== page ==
Although the failures are spectacular, (The golden gate bridge incident is a prime example - "why wasn't the driver paying attention to what his car was doing?"), the averages are improving: https://insideevs.com/news/630650/tesla ... -improved/
According to Tesla, the number of miles driven per one accident registered, when using Autopilot technology, is consistently increasing, which indicates that cars are getting safer to use.
In Q3, the company noted one accident per 6.26 million miles driven - a 13 percent increase year-over-year. The record result was noted in Q1, at 6.57 million miles driven.
"It's important to note that the results are comparable only within a particular category (Autopilot or without Autopilot), not between the categories as the input data might be widely different (like simple highway driving or complex city driving). In other words, we can only see whether the active safety systems are improving over time (and it's also only a rough comparison), but we can't compare Autopilot to non-Autopilot driving."
"We collect the amount of miles traveled by each vehicle with Autopilot active or in manual driving, based on available data we receive from the fleet, and do so without identifying specific vehicles to protect privacy. We also receive a crash alert anytime a crash is reported to us from the fleet, which may include data about whether Autopilot was active at the time of impact. To ensure our statistics are conservative, we count any crash in which Autopilot was deactivated within 5 seconds before impact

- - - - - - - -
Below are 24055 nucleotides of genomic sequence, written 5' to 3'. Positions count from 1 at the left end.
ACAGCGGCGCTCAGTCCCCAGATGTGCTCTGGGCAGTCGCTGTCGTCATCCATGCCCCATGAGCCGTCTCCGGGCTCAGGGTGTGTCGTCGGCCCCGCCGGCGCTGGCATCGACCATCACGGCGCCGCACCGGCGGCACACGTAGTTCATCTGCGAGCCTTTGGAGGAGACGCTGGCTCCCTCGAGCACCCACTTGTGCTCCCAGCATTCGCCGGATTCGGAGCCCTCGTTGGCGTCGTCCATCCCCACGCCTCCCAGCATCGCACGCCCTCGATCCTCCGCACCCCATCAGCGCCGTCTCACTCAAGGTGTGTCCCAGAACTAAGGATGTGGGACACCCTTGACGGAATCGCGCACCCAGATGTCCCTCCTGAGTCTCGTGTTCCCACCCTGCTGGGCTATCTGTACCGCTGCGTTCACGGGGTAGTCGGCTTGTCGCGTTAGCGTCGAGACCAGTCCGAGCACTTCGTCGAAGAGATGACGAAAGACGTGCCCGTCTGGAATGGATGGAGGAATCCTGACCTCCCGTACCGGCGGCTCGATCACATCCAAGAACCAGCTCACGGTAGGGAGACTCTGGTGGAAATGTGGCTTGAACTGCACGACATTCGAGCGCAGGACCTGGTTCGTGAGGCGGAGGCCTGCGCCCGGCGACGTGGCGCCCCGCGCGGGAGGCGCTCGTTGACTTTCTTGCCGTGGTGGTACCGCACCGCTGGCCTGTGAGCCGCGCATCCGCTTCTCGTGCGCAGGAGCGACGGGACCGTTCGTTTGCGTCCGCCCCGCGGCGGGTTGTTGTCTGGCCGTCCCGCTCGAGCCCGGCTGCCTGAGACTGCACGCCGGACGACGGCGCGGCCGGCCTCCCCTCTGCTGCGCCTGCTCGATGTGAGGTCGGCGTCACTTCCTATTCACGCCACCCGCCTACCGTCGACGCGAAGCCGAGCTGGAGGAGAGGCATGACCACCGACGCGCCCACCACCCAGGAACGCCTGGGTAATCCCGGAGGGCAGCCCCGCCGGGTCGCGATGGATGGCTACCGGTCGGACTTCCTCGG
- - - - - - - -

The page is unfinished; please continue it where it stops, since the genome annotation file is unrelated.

, and we count all crashes in which the incident alert indicated an airbag or other active restraint deployed. (Our crash statistics are not based on sample data sets or estimates.) In practice, this correlates to nearly any crash at about 12 mph (20 kph) or above, depending on the crash forces generated. We do not differentiate based on the type of crash or fault (For example, more than 35% of all Autopilot crashes occur when the Tesla vehicle is rear-ended by another vehicle). In this way, we are confident that the statistics we share unquestionably show the benefits of Autopilot."
So in summary, the autopilot system is improving. But from the data, no concrete conclusions can be made about whether or not driving with autopilot is safer.